[Spoilers ahead] What were you trying to illustrate about this specific human relationship between Velvet and Fred?
The trick is that you’re showing two things, but you don’t want to show your hand until very late in the game. Now people may come and say, "I’ve seen some of his stuff before and there may be a plot twist, this may not be the same thing of what I think it is;" so you’re going against all of that already. But I wanted people to go on the same emotional ride that they would go on in any movie. Invest in the characters and go, "I want to find out what happens." I don’t care if people love them or if there’s a sequel. I just care that you go, "Yeah, this is interesting enough. I want to know what happens to these two people." And slowly start to invest in them and go, "Oh, what happened to you? Oh this is interesting." And take that journey that you would normally take until you suddenly go, "Oh wait, is any of this true?" And see how long I can keep that ball in the air. Because it’s always fake... I mean, from my point of view, the kind of stuff that I write, it’s not biography, it’s not a story that I read in the newspaper, it’s always made up. And yet I want to make it seem real enough, the psychology appears valid enough that you go, "I believe these people. I believe that they exist. I believe that they’re falling in love. I believe they’re falling out of love." So the dynamic was exactly the same. It’s just that there was something else going on underneath that hopefully you can then go back and look at and go, "Oh yeah, I should have seen that they were acting, that there was a weird little thing going on between them, as they kind of don’t answer each other’s questions or pause for a moment." So hopefully it works on both those levels.

[Spoilers ahead] And did you want both of them to know the ending? I mean, it changes your whole perspective. They’re acting on multiple levels.
They needed to know from the beginning. Really the audience is the only one who’s left out -- which can annoy the audience, actually. Some audience members, I’m sure, can watch or will watch and will go, "Oh, that’s a fucking cheat. I invested in that and now you’re telling me that they don’t even exist as people?" And they’ll find that annoying. But I think the best version of it is that you do enjoy the manipulation. It’s sort of like watching a magic trick and you like it on two levels. You like it if you don’t figure it out and you like it if you do figure it out. Or a mystery. You read Agatha Christie and you go, "Hah! I figured it out." Or you don’t and you go, "Damn." So it kind of works both ways -- or I hope, anyway. But the actors had to know because that is their dynamic. While it probably is more fulfilling, because it is a sexual game they’re playing, it’s probably more sexually fulfilling the more it feels real. So the more he does get angry at her, the more she does hold back from him; the more he has to pull it out of her and take it from her. I think that’s probably ultimately their dynamic: I want to take you, but I want you to hold me off as long as you can.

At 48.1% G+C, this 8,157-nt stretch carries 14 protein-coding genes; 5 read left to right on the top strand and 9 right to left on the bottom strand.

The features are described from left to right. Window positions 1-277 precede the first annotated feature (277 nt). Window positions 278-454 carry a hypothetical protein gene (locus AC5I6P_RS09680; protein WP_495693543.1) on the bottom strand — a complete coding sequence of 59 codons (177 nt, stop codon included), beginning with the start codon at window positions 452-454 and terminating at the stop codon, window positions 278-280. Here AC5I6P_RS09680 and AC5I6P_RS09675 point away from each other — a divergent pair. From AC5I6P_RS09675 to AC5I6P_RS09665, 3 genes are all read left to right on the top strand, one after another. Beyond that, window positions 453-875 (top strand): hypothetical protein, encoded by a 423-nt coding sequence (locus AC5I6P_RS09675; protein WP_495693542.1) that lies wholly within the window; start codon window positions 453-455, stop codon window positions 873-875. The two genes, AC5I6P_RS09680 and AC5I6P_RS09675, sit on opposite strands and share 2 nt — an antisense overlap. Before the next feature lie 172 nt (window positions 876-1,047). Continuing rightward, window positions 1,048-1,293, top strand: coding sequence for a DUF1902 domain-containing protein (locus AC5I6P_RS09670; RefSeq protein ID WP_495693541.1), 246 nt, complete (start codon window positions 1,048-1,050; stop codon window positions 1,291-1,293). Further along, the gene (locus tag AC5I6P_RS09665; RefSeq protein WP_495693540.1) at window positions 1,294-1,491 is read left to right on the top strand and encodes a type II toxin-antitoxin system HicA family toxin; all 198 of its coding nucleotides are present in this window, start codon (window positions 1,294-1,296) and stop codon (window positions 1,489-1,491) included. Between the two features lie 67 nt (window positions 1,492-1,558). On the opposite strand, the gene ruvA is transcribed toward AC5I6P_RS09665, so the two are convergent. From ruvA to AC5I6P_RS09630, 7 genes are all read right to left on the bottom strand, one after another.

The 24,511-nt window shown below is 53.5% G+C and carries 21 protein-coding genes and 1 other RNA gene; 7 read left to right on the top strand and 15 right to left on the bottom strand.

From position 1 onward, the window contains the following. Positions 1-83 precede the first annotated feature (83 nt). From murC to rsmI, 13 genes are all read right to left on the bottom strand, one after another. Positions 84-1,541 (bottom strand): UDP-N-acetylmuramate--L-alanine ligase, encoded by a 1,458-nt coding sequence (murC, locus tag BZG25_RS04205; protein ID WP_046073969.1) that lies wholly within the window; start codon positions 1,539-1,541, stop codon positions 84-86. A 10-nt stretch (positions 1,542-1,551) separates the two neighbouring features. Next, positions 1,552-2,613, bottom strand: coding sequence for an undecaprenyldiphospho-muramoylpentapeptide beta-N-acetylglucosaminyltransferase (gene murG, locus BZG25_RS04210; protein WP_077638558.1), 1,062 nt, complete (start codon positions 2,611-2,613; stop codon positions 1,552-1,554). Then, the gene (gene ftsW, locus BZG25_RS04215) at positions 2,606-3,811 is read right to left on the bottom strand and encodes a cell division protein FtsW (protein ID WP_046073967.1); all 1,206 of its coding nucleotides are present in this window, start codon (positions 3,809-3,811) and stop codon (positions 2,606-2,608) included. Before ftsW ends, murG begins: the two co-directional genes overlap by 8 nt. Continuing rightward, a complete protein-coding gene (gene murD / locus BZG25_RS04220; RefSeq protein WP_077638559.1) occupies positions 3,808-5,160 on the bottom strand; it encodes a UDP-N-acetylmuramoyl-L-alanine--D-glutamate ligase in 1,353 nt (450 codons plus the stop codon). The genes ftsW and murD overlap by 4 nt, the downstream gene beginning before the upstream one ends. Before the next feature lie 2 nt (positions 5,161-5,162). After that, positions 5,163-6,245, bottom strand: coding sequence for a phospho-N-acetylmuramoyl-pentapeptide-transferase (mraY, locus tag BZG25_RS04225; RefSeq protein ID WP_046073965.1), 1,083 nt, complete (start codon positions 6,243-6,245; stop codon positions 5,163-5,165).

[Spoilers ahead] What was your favorite scene in the movie?
That’s an interesting question. No one’s asked me that. But now that you say that, the first thing that came to mind for me is probably the scene towards the end of the movie where Stanley and Alice sit on a couch ... they’re just laughing together, and they’re very quiet. Because it’s unbroken, because it’s just the two of them acting -- there’s no cutting back and forth-- it's all just, it’s what I like best. The camera just sitting there [watching] two really good actors acting with each other, setting the pace. I really like that scene. I like the look of it, the way they play it – it’s just a really nice scene. I love the last moment of Alice after he leaves. There’s so much going on on her face. It kind of changes the game again, even this sort of like, "Hey it was great, thank you, are you going to call me again?" And then he leaves and there’s a whole other thing. There’s a whole lot more that you’re not telling me. And it’s all her. It’s just on the page, “Velvet goes and sits down.” And that’s just Alice standing there, and you’re like, "This girl is in the zone." She was amazing to watch, and she’s great to watch on screen.

Did this film trigger Alice Eve being cast in Dirty Weekend?
Yeah. I'm really happy with the experience -- with the outcome ... it just kind of made sense to let her do something that was much different than what we had just done. And she's easy to work with. She's smart. She's funny. She's really focused. 

What is your favorite film ever?
If you twist my arm hard enough – I don’t know if you can, we won’t test you today – I would say La Dolce Vita.

Any particular reason?
Because it is uncommonly beautiful and the story moves me. If I had to pick an American movie, I’d pick Manhattan. So two black and whites.